The Brimstone humbuckers are some of the most powerful sounding pickups that Schecter makes. At about 19k, the bridge is clearly the hottest wind on their menu.
Full disclosure: The interest in the Brimstone comes from another pickup altogether. The Seymour Duncan Custom Shop El Diablo set. I’m seeing the El Diablo in Dan Donegan‘s (Disturbed) Washburn and Schecter guitars. More recently, the change is made to the Brimstone set on the signature model guitar. When asking Schecter about the timeline of that switch, I’m told about 10 years ago. There is really no verification I can find to support that. Perhaps they thought I’m referring to when the beginning of the relationship with Schecter.
Still, I’m curious about what might get the artist to swap over. Once sourcing some Brimstone pickups, I’m off and running!
This is a 6-string set going in to a fairly neutral-sounding guitar. The guitar has standard tuning with 10-46 strings, Bourns 500k pots, and Switchcraft switches and output jack. Each pickup has series/parallel switching. During installation, I hit the friction points with some Lizard Spit Slick Nutz.
A groovy feature is that the Brimstone comes with 4-con lead wire. Of course, that really opens up the adaptability of the options. Additionally, it’s in the super convenient category of having a very familiar color coding. Black = hot. Green + bare = ground. Red + white = split or parallel optons. Isn’t it nice when things don’t go off the reservation? HaHa!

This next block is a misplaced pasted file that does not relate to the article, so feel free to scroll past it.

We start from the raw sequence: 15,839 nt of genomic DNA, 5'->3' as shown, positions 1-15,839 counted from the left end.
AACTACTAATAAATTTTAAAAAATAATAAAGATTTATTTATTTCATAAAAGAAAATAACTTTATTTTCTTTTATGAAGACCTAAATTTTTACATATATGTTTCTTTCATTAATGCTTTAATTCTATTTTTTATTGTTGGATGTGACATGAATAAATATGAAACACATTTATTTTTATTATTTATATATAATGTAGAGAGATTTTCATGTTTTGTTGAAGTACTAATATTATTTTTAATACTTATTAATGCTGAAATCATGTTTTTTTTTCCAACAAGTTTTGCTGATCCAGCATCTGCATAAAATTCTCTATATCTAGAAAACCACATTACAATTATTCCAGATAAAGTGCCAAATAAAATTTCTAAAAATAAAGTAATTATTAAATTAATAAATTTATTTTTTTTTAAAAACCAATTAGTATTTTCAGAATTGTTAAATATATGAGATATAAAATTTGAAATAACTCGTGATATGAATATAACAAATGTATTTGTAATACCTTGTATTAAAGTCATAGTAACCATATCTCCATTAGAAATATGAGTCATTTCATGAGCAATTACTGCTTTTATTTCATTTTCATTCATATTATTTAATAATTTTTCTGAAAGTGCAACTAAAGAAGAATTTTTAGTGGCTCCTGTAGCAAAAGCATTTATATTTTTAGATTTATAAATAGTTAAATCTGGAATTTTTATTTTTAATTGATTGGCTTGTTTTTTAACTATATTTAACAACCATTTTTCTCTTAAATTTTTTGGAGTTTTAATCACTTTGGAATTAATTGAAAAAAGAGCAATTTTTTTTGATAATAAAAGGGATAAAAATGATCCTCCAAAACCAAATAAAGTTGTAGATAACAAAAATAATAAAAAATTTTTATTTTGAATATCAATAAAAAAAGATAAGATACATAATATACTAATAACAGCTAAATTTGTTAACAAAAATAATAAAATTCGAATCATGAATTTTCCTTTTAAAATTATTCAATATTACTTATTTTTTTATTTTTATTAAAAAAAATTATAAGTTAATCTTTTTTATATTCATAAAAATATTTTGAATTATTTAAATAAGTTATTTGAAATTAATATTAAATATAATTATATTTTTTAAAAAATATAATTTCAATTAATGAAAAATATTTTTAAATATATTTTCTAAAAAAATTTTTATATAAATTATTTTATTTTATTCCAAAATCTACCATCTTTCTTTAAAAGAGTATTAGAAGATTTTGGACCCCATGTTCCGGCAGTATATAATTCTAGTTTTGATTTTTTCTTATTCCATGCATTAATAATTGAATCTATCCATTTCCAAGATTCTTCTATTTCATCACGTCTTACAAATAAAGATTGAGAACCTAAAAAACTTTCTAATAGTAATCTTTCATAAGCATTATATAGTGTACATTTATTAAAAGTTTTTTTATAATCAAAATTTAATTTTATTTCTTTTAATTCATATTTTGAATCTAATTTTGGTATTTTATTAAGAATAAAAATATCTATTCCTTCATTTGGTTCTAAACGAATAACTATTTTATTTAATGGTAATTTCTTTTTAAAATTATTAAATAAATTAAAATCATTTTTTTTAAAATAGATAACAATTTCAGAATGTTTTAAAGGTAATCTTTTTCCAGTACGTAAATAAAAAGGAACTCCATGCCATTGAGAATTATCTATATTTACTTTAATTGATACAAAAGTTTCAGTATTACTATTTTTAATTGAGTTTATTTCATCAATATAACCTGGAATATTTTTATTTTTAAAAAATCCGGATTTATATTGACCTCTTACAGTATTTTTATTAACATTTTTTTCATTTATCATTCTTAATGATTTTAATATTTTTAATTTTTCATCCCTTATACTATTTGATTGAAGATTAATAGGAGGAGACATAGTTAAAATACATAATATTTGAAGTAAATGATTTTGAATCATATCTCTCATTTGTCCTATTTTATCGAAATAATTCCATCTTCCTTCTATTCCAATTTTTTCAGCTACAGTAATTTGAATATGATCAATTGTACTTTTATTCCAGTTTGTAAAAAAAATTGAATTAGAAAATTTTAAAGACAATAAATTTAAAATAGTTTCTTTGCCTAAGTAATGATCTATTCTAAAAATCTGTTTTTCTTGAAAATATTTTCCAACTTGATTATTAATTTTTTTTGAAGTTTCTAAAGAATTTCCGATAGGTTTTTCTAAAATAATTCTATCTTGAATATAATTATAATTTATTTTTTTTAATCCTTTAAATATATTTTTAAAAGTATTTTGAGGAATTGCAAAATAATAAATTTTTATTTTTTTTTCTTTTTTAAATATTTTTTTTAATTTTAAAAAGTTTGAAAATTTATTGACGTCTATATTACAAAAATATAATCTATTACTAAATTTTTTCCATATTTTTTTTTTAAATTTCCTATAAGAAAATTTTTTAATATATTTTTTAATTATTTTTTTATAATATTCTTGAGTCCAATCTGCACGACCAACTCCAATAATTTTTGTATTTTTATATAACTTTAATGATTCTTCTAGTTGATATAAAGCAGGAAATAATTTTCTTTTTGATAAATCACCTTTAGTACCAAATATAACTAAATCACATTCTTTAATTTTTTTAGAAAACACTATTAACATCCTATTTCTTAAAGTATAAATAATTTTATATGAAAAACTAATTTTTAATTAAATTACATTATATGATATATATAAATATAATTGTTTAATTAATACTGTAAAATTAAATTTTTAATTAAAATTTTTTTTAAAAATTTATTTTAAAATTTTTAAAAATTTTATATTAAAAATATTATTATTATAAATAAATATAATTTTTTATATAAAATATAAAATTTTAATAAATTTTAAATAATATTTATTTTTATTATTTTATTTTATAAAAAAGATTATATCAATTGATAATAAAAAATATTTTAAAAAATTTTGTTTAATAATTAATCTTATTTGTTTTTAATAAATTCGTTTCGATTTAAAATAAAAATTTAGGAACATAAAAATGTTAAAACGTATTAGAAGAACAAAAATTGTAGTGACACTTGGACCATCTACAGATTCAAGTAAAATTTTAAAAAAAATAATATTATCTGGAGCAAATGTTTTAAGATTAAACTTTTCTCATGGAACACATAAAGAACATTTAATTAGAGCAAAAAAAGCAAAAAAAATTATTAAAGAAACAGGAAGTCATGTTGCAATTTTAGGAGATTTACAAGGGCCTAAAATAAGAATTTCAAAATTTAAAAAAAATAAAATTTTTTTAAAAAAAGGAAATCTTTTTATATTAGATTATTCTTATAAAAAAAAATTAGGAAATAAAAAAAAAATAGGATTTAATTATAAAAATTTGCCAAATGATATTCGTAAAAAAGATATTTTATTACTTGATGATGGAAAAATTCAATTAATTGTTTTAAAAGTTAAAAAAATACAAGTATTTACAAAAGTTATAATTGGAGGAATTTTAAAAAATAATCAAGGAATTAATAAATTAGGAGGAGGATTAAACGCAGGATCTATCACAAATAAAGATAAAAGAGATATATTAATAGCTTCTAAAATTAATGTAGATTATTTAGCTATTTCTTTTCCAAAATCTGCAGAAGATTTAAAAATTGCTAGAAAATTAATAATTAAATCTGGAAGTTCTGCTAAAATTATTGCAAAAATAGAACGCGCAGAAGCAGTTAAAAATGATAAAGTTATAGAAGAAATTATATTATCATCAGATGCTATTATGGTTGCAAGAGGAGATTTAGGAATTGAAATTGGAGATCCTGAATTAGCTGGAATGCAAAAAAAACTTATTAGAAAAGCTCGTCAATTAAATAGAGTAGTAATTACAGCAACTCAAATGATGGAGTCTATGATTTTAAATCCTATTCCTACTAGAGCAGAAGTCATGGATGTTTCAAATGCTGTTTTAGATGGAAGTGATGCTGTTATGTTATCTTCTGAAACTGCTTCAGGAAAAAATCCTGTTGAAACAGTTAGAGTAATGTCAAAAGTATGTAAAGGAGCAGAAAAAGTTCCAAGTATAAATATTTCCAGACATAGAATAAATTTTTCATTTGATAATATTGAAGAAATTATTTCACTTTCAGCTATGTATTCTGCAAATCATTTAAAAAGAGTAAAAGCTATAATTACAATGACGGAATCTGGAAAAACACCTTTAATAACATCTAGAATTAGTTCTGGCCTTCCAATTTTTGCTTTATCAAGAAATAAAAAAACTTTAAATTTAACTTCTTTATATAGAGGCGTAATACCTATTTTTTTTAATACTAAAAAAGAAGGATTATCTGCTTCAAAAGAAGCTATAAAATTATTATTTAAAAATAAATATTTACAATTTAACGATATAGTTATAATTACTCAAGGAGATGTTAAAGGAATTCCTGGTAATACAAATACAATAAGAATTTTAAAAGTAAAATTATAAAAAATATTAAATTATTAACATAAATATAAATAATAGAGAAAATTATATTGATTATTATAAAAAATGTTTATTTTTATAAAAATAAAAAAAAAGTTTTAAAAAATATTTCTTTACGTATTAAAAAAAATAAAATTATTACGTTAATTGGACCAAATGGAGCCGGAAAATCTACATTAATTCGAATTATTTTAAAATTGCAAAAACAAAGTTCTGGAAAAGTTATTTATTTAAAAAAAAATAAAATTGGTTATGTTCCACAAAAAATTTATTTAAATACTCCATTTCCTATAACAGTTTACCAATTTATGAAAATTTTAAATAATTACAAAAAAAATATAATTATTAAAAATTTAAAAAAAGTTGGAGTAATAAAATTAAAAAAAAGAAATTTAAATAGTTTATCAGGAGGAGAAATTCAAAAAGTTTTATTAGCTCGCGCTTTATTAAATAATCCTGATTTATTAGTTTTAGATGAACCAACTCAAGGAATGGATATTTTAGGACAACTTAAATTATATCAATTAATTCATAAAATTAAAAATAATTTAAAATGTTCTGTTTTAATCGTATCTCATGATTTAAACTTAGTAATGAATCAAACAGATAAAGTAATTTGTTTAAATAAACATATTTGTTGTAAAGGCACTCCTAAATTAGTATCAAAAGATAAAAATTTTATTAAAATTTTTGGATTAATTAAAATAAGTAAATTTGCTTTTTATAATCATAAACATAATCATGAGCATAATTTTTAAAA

Out of the gate, the bridge Brimstone has focus and cut. I can easily hear that this pickup will handle lower tunings very well. The super-hot 19k winding yields sensitivity and sustain. If you like squeals and harmonics, this is for you. LOL! Here is the thing with a really overwound pickup that has loads of clarity. There is an interesting paradox of how it can just as easily reveal or conceal shortcomings. Something like that can really prompt you to up your game, which is not a bad thing. HaHa!
The neck position Brimstone is a different beast. It brings a little more beef to the table. And while the low end can be deep, it’s thankfully under control. Some players might want the stronger refinement in the lows that the bridge counterpart has. However, going with a slight voicing counterpoint can serve up greater versatility.
If you are really in to neck position playing for solos, I think you will dig it. At about 11k, it lands in the more modern or contemporary selection of neck humbucker options. It also maintains a good range to work within for clean amp settings.
Here is an official Schecter shootout of the Brimstone, up against their Apocalypse and San Andreas models. First, all three are going in a mix. Then later with guitar only. The Brimstone is the 2nd in each run-through.
And here is a dedicated example from Schecter’s SoundCloud:
For more examples of the Brimstone, check out Disturbed’s Evolution (2018). Donegan has the Brimstone set in videos for the Immortalized (2015) album. But 2015 Dan Donegan Ultra model still has the El Diablo in promo materials, so there’s not telling on that one.
Series – 18.833 K
Inductance – 10.104 H
Split – 9.446 K
Split – 9.426 K
Parallel – 4.716 K
Magnet – Ceramic
Series – 10.835 K
Inductance – 4.909 H
Split – 5.435 K
Split – 5.413 K
Parallel – 2.712 K
Magnet – Ceramic
The Brimstone set is going to be good for progressive rock, progressive metal, thrash, hardcore, classic rock, extreme metal, hard rock, djent, punk, nu-metal, 80s metal, and shred. You can buy them direct from the Schecter website.
For reference, this Schecter Brimstone pickup set evaluation was conducted with a Fractal Axe-Fx II XL+ featuring Celestion Impluse Responses and Fractal MFC-101 MIDI Foot Controller. Real cabs in use are Marshall 1960B, Mojotone British, and Peavey 6505 cabs loaded with Celestion Classic Series Vintage 30s and Classic Series G12M Greenbacks.
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